App Developer Settles New Jersey Privacy Probe

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By Leslie A. Pappas

Sept. 11 — A mobile application developer that helps car dealerships market their vehicles to potential customers has agreed to broaden its privacy policy disclosures under a Sept. 8 consent order with the New Jersey Division of Consumer Affairs, the New Jersey Office of the Attorney General announced Sept. 9.

DealerApp Vantage LLC, a Piscataway, N.J.-based app developer, agreed to pay $48,724.33, of which $38,000 was a civil penalty and the rest reimbursement of the division's attorneys' fees and costs of investigation, according to the consent order. Part of that amount will be suspended based on the company's compliance with the order.

“Online consumers, like all other consumers, have the right to control who can view or transmit their sensitive and private personal information,” Acting Attorney General John J. Hoffman (R) said in his office's statement. “This settlement will assure that the alleged violations of consumer privacy committed by DealerApp will no longer occur and will send a message to companies that violate their customers’ privacy that such conduct is unacceptable.”

DealerApp cooperated with the investigation and “made a business decision to settle the case,” the company's attorney, Jack A. Traina of Traina & Traina in Wood-Ridge, N.J., told Bloomberg BNA Sept. 11.

“They don't believe they've violated any law,” Traina said, adding that the company is in the business providing a service, not selling consumer information. “The state wanted them to broaden the disclosures, and that's it.”

Auto Dealership Apps

DealerApp develops custom apps for several hundred auto dealerships across the country, according to the company's website. According to the attorney general's statement, about 500 auto dealerships worldwide use DealerApp to market vehicles to potential customers, including 38 dealers in New Jersey.

The state alleged that DealerApp violated the New Jersey Consumer Fraud Act by collecting personal information from consumers and transmitting it both to DealerApp, and in some cases third-party data analytics companies, without telling app users or the dealerships.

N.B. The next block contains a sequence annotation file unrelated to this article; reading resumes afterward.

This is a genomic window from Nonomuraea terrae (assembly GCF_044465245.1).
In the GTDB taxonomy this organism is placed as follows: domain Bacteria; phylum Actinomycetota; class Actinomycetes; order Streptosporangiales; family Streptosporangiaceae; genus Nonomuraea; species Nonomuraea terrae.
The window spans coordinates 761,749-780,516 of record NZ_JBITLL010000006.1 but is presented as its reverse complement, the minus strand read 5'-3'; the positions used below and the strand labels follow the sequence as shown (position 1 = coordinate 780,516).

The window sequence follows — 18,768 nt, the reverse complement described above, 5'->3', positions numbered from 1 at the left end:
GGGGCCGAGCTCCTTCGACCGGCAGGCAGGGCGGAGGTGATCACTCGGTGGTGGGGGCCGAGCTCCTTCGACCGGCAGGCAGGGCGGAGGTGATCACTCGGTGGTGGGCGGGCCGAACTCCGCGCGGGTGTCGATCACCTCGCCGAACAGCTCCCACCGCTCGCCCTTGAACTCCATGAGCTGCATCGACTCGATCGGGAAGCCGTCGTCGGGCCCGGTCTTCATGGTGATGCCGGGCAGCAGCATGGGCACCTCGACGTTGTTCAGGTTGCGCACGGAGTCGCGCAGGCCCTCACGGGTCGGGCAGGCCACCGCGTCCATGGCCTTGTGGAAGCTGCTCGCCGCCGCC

The data included consumers' names, e-mails, telephone numbers and vehicle identification numbers of cars they bought, the state said.

Settlement Terms

According to the consent order, DealerApp agreed that within 21 days it would more clearly disclose its privacy policies and also disclose how third-party analytics companies might use consumer data. The company agreed not to sell, rent or transfer personal information to any company other than the dealership without proper disclosures and without obtaining consumer consent. The company also agreed to offer the consumer the ability to opt out of such data transfers.

Based on DealerApp's compliance and “candor,” the division agreed to suspend $26,224.33 of the $48,724.33 that the company agreed to pay. The division will automatically vacate the suspended amount after two years, provided the company makes the remaining settlement payments according to a payment plan and fully complies with the consent order.

The Office of the Attorney General represented the state.

To contact the reporter on this story: Leslie A. Pappas in Philadelphia at

To contact the editor responsible for this story: Katie W. Johnson at


The consent order is available at


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